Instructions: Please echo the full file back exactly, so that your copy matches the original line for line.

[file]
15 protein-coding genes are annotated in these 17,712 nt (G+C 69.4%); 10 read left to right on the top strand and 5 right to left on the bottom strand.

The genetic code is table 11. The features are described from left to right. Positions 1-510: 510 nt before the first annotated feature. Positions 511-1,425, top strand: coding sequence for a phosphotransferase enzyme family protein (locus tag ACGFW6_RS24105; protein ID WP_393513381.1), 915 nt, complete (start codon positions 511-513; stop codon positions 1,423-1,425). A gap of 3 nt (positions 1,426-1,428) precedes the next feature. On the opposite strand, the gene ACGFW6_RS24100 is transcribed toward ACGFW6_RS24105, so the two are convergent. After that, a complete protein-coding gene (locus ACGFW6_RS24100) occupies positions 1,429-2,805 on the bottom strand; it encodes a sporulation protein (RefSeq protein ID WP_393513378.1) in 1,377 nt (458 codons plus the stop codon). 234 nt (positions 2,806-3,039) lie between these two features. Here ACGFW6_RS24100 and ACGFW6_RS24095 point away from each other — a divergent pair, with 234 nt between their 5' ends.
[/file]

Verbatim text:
15 protein-coding genes are annotated in these 17,712 nt (G+C 69.4%); 10 read left to right on the top strand and 5 right to left on the bottom strand.

The genetic code is table 11. The features are described from left to right. Positions 1-510: 510 nt before the first annotated feature. Positions 511-1,425, top strand: coding sequence for a phosphotransferase enzyme family protein (locus tag ACGFW6_RS24105; protein ID WP_393513381.1), 915 nt, complete (start codon positions 511-513; stop codon positions 1,423-1,425). A gap of 3 nt (positions 1,426-1,428) precedes the next feature. On the opposite strand, the gene ACGFW6_RS24100 is transcribed toward ACGFW6_RS24105, so the two are convergent. After that, a complete protein-coding gene (locus ACGFW6_RS24100) occupies positions 1,429-2,805 on the bottom strand; it encodes a sporulation protein (RefSeq protein ID WP_393513378.1) in 1,377 nt (458 codons plus the stop codon). 234 nt (positions 2,806-3,039) lie between these two features. Here ACGFW6_RS24100 and ACGFW6_RS24095 point away from each other — a divergent pair, with 234 nt between their 5' ends.